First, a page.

Property Rights include rights derived from having title in property, also known as being the freehold or leasehold owner, rights deriving from being a Landlord or Tenant, rights over property known as covenants and easements, rights due to other interests in land such as mortgages and charges, trusts, licences or being in occupation or use.
Title in Property
Having title in property is the legal terminology for ownership. The Land Registry registers owners of land and guarantees the information is correct. If an owner’s name does not appear on the Land Registry’s Title Register an owner may bring a claim to correct the register and therefore demonstrate legal ownership of the land. The Land Registry for England and Wales registers both freehold (unlimited) ownership and long leasehold ownership of property.
Landlord and Tenant
For more information on rights deriving from being a landlord or tenant please see our landlord and tenant page.
Covenants and Easements
Covenants are legally enforceable promises to do or not do an act. An easement is a specific right over land such as the right to access over the land, the right to light or the right to run services over land such as electric cables or water pipes.
Easements can be granted by the landowner by agreement or purchased. In limited circumstances easements can also be granted by the courts, such as in circumstances concerning the inability to use landlocked property or the inability to use the property for the purpose for which it was intended.
Mortgages & Charges
Mortgages are an interest in land. The interest of the mortgagee is put in abeyance subject to complying with the terms of the mortgage such as payment of mortgage instalments. Further details of mortgage repossession matters can be found on our mortgagee repossessions page.
Charges are interests in land or interests in owner’s equity in the land or property. Charges are usually used for the purposes of securing debts against property with the potential view of obtaining a forced sale of the property in order to release the owner’s equity to pay the debt. Further details can be found on our enforcement page.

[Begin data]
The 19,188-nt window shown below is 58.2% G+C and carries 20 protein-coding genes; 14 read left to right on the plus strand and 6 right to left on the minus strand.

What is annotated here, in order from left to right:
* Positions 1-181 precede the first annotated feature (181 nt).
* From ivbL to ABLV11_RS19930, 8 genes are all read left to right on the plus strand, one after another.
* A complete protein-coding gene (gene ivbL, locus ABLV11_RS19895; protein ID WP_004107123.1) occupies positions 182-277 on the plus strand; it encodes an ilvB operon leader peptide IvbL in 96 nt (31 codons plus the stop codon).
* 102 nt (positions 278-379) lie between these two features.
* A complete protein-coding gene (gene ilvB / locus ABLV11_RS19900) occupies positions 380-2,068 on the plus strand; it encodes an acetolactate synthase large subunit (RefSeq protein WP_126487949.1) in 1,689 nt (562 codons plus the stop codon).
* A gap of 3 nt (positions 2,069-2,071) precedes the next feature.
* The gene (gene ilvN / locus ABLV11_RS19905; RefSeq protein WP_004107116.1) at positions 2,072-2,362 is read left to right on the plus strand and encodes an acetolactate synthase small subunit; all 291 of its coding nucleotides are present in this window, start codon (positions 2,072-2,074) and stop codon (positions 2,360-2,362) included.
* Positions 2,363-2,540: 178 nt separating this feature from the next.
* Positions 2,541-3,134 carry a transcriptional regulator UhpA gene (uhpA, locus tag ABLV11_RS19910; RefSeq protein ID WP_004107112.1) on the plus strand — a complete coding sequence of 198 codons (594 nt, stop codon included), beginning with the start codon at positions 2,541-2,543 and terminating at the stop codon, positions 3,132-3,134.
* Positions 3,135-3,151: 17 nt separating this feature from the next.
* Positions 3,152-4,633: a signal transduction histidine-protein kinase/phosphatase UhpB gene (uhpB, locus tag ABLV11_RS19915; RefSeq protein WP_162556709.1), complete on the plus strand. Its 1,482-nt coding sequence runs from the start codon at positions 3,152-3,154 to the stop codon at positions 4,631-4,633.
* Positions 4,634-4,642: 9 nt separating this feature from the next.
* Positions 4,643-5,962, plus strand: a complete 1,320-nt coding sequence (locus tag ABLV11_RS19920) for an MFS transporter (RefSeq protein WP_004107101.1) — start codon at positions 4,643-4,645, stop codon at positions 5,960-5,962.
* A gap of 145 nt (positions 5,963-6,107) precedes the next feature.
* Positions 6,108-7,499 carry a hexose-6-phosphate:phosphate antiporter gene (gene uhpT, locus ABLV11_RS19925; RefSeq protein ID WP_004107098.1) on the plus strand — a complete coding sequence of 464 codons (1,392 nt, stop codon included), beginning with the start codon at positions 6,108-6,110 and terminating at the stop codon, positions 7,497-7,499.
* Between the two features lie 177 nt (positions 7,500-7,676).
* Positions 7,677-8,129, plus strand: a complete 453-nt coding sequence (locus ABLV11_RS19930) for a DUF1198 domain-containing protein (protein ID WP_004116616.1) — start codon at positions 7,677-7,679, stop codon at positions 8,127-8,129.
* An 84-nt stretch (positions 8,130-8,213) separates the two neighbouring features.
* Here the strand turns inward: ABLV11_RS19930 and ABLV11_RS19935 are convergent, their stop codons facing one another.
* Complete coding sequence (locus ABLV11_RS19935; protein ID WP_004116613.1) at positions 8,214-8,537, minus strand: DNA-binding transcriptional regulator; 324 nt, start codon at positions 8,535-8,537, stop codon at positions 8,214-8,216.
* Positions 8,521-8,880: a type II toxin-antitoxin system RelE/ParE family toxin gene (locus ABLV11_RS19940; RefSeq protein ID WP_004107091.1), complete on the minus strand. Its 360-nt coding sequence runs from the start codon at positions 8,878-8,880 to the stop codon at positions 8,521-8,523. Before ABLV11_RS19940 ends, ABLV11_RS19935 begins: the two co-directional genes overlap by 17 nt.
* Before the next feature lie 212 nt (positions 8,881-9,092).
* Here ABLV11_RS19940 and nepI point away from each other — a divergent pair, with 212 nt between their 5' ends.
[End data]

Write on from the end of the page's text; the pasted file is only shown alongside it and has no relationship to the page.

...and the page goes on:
The joint owners of property hold each other’s interests on trust for one another. For more information concerning claims involving trust property, please see our claims for and interest/ownership in property page.
Licences or Occupation
Licences are a right to use land or property and usually do not involve the licensee having exclusive occupation of the land or property.
Unless occupants have a legal basis for their occupation such as rights as a tenant or family member, their occupation will be unlawful. Unlawful occupation is usually called squatting or trespassing. For more information on unlawful occupation of property or land please see our squatters/trespassers page. For a recent authority on assessing damages for trespass, see our recent article in our news section.
Landowners or occupants can be subjected to situations which affect their enjoyment of their land such as overhanging tree, unpleasant smells, noise and water ingress. These situations, which usually involve neighbours, are referred to in legal terms as nuisance. Property nuisance can provide an owner or occupant with a remedy when they have no other legal relationship with the person causing the nuisance.